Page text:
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Facility committee waiting until after legislative session before discussing school bond

by EMILY BONSANT
Staff Writer | February 8, 2024 1:00 AM

BONNERS FERRY — The Boundary County School District’s facility committee is recommending the district wait to run a possible school bond until after the legislative session is over.

The decision, as well as future maintenance plans, was among the items discussed by the school board at its Jan. 31 meeting. 

With input from Vice Chair Teresa Rae and Superintendent Jan Bayer, the committee is waiting until after the legislative session before looking into running a school bond for Valley View Elementary. 

Currently, Gov. Brad Little has spoken of a draft bill soon to be proposed that includes a $1 billion state bond for school districts. 

He said it could also lower the burden for school taxes on property owners.

Due to receiving Elementary and Secondary School Emergency Relief funds, the district was able to jump ahead on its 10-year maintenance plan and complete needed repairs at Mt. Hall and Naples elementary schools. Projects such as sewer line remodel, HVAC update, water heater update and window blind replacement at Mount Hall. 

Naples Elementary also was remodeled, as the front office was moved, decades-old portables were demolished, new exterior doors were replaced in Naples and Mount Hall. 

Across the district, flooring, including gyms, received updates, LED lighting were installed and fire controls were updated. 

Now it is time for the committee to create another 10-year plan for the district and rebuilding Valley View Elementary is still on the list. 

With the current laws, a bond or a facility plant levy is the only possible way to fund a new building. 

At the last bond election, additional projects were added to the school bond, such as shop additions to the BFHS/BCMS, the Mendenhall Stadium sports complex, traffic revisions at Naples Elementary, and roofing and plumbing completion at Mt. Hall Elementary. The bond failed to gather a super majority twice. 

Through the use of ESSER funds, crowdfunding and grant opportunities, nearly every project has either been completed or has a possible funding option other than taxing residents.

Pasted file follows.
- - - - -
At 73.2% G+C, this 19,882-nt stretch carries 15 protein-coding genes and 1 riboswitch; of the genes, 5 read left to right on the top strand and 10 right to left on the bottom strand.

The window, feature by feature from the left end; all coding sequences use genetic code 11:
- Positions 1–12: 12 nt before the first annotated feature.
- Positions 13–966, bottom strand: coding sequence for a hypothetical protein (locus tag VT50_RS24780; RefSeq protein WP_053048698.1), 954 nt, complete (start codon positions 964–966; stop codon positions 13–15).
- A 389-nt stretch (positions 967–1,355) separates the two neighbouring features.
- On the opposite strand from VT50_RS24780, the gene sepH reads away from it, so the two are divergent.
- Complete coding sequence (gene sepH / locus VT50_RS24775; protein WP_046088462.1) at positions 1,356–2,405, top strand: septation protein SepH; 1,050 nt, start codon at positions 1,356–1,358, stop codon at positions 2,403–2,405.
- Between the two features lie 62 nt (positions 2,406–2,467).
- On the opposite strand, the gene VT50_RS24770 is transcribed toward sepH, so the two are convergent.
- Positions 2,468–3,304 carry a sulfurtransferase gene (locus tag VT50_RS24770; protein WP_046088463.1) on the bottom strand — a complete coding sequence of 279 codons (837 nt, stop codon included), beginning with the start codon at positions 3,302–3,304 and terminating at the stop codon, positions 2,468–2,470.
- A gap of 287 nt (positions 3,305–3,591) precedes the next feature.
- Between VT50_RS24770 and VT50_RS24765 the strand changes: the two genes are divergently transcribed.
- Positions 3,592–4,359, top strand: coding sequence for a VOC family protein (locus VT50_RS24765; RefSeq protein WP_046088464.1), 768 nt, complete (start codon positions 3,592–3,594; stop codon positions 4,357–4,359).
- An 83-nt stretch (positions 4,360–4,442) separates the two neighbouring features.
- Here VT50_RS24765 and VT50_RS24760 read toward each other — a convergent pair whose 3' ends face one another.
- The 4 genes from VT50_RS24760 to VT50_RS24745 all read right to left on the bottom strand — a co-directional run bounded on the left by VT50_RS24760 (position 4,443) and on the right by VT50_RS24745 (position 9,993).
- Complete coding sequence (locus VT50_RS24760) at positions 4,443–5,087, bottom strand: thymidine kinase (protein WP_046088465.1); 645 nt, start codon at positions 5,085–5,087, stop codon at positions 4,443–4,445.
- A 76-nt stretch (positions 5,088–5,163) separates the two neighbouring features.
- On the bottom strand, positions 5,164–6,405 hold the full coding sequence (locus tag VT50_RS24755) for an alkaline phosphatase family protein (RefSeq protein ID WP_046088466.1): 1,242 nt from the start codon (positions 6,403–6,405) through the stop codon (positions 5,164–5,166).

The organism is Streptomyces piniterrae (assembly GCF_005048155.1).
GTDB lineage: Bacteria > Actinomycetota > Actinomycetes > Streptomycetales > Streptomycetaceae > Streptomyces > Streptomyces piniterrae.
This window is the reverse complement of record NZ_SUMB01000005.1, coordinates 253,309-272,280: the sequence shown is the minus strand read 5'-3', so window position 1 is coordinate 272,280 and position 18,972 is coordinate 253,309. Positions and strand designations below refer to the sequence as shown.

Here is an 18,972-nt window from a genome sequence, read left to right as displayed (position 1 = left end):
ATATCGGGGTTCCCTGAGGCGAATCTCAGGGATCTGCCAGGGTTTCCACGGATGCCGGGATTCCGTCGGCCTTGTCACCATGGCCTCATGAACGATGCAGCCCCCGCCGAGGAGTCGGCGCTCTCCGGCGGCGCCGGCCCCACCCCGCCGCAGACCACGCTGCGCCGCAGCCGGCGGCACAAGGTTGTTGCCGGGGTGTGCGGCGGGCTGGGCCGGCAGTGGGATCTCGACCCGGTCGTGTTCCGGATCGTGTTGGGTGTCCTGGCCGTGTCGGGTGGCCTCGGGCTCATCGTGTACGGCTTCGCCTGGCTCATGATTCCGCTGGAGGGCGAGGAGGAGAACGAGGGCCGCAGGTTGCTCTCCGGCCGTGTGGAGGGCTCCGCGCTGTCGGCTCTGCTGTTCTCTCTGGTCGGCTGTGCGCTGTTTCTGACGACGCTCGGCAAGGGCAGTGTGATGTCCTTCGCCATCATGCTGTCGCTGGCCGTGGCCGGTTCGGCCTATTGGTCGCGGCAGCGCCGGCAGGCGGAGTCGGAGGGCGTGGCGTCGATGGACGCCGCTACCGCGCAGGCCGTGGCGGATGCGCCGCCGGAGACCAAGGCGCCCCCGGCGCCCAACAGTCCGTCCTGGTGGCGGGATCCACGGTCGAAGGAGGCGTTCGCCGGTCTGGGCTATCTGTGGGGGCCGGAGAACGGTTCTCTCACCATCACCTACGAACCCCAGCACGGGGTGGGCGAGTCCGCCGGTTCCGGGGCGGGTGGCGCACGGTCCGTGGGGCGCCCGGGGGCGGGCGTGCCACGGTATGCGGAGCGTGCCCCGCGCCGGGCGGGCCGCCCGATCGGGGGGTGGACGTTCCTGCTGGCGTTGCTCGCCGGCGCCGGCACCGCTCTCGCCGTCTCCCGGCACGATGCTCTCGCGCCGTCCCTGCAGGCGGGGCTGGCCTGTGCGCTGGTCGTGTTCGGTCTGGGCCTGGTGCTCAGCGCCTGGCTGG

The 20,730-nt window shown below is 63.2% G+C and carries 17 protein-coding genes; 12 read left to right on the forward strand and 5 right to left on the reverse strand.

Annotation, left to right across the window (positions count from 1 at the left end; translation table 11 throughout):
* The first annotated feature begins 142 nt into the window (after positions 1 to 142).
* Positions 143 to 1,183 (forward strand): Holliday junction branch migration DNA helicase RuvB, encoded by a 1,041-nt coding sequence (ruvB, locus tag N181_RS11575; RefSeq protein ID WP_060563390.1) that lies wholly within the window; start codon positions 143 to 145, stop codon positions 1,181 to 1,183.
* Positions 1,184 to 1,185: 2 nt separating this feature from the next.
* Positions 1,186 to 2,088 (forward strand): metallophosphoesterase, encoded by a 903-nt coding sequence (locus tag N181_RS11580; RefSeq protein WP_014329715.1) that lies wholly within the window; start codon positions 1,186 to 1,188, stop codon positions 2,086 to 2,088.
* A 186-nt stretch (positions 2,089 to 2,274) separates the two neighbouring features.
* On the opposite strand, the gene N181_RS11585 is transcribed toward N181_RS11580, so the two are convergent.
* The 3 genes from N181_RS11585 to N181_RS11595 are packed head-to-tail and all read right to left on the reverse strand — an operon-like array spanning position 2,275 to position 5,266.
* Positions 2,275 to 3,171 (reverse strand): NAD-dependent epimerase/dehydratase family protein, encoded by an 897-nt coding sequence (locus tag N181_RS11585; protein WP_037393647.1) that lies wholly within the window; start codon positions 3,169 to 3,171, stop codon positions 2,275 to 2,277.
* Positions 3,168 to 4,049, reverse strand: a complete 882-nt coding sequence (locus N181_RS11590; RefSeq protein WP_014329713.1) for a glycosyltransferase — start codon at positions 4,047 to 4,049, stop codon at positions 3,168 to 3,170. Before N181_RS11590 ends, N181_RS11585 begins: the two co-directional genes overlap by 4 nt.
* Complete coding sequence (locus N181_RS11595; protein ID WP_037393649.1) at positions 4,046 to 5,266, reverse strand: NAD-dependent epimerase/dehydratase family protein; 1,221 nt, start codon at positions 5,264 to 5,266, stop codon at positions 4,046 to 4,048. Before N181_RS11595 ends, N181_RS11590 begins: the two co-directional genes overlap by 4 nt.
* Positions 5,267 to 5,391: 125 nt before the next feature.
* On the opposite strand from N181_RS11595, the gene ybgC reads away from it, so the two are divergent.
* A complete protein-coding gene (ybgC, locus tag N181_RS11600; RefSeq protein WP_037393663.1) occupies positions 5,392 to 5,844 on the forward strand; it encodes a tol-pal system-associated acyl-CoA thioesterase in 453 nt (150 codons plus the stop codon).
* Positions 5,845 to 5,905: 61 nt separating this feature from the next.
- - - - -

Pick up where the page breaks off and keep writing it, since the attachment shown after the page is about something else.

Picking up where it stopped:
Due to the BFHS bond expiring in 2023, BCSD currently has no debt. Last session HB 292 passed, which provided tax relief and required the fund to go to paying off school bonds. Since BCSD currently does not have a school bond, the tax relief would go to pay off the M & O levy, which funds any extracurricular or classes not required by the state. 

Rae was cautious about running a bond in May, saying the district would miss out on any new laws and facility funding resulting from the legislative session.

“We don’t know what our cut will be,” Rae said. “We don’t have the knowledge and so, can’t write bond language for bond ballot by March 8, because we want to hear what comes out of this legislative session.”

“If we wait (to run the bond) we can use the new laws in our bond luggage for the next election,” she said. 

Last legislative session, the March election was removed. BCSD board members said it is likely the August election date will also be removed this year, so the next possible election date is Nov. 5 at the general election. 

The facility committee all advocated for more classrooms and a second gym at Valley View. They said an additional gym would alleviate scheduling conflicts with BFHS and BCMS sports and allow another indoor facility for the community to utilize. 

Mary Fioravanti, school board trustee, suggested that a future bond should only include Valley View Elementary, and a second gym could be paid for by crowdfunding at a later date. 

Architect Cory Trapp said the district can get volunteer labor, but future donations and volunteering can’t be calculated into a bond. 

Rae said if the project comes in under budget, rates will be lowered and the bond will be cheaper than budgeted. 

Bayer agreed, cautioning that it is better to plan with a higher budget and not need the funds, than scrambling for more funds as costs have increased. 

Architect Cory Trapp has worked on preliminary plans for a new Valley View. 

In his experience also designing schools in Washington, he said many of the elementary schools just across the border are being built for $40 million. 

The plans are a preliminary concept plan that focuses on the big picture, rather than explicit details, district officials said.

Tappart’s preliminary design includes a two-story school on one campus. He said a second floor allows all utilities and electricity to travel a shorter distance, cutting the costs of building a school with a larger footprint and a smaller roof. 

In Idaho, the state model is that local districts pay 20% of educational costs, and the state pays the remaining 80%. However, capital improvement projects, such as new schools are paid 100% by local taxpayers. 

BCSD requested that the state pay for the school, as provided by Idaho Code. However, when Bayer attempted such a request, there was no form to fill out.

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